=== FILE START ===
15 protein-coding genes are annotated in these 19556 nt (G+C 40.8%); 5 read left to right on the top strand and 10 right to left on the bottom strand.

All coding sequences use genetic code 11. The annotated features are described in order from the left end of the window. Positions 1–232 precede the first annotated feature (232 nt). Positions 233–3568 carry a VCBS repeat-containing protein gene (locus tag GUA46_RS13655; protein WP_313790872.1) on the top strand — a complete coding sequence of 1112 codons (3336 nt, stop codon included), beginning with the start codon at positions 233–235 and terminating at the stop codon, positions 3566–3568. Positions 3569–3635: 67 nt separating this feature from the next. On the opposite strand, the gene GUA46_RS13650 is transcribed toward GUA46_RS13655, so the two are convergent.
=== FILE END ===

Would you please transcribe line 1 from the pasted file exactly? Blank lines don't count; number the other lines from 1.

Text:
15 protein-coding genes are annotated in these 19556 nt (G+C 40.8%); 5 read left to right on the top strand and 10 right to left on the bottom strand.